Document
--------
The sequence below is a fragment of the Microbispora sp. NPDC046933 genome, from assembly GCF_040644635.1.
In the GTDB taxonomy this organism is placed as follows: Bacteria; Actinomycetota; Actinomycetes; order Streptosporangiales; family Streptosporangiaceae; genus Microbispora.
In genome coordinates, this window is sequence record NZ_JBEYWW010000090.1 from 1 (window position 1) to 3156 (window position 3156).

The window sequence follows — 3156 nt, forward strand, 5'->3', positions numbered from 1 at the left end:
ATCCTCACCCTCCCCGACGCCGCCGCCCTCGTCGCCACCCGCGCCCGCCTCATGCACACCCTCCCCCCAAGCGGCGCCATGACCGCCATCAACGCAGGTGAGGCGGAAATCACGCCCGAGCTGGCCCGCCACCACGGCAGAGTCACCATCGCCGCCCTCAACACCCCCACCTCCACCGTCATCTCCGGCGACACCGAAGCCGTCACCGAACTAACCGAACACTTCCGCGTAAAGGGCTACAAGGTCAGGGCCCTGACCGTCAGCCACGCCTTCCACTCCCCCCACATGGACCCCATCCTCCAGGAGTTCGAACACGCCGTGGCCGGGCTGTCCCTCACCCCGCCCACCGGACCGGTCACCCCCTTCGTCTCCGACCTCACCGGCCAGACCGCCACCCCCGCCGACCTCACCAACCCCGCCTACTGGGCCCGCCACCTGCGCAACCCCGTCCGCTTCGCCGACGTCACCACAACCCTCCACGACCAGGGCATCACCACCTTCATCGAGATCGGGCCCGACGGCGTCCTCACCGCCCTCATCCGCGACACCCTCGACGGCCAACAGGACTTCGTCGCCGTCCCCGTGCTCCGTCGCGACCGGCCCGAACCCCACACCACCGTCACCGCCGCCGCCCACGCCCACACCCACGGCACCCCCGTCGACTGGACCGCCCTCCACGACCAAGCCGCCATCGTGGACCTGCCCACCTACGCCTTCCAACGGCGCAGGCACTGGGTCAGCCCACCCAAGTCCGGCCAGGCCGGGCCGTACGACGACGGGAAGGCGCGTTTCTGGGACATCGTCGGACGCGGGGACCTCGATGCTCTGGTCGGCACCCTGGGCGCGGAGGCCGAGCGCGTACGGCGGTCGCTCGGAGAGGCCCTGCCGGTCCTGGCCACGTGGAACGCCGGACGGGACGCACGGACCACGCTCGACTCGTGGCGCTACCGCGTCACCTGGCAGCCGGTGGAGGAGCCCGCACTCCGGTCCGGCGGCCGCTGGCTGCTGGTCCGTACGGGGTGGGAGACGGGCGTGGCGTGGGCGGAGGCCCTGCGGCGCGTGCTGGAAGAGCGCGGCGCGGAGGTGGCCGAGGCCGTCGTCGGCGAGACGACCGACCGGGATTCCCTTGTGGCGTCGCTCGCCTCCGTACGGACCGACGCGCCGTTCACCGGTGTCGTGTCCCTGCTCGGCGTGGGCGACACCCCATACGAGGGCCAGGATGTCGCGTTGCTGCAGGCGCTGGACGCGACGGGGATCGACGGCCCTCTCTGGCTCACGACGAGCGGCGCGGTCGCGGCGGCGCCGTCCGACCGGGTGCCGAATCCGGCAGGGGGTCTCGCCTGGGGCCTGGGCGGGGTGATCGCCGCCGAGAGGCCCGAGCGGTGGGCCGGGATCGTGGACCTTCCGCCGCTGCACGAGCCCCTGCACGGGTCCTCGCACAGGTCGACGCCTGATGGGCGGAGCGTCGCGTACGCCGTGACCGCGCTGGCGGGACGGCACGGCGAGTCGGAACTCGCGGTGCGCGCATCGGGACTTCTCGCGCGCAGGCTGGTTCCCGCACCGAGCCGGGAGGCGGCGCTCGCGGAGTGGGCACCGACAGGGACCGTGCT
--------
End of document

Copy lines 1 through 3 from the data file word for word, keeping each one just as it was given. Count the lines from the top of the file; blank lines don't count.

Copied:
The sequence below is a fragment of the Microbispora sp. NPDC046933 genome, from assembly GCF_040644635.1.
In the GTDB taxonomy this organism is placed as follows: Bacteria; Actinomycetota; Actinomycetes; order Streptosporangiales; family Streptosporangiaceae; genus Microbispora.
In genome coordinates, this window is sequence record NZ_JBEYWW010000090.1 from 1 (window position 1) to 3156 (window position 3156).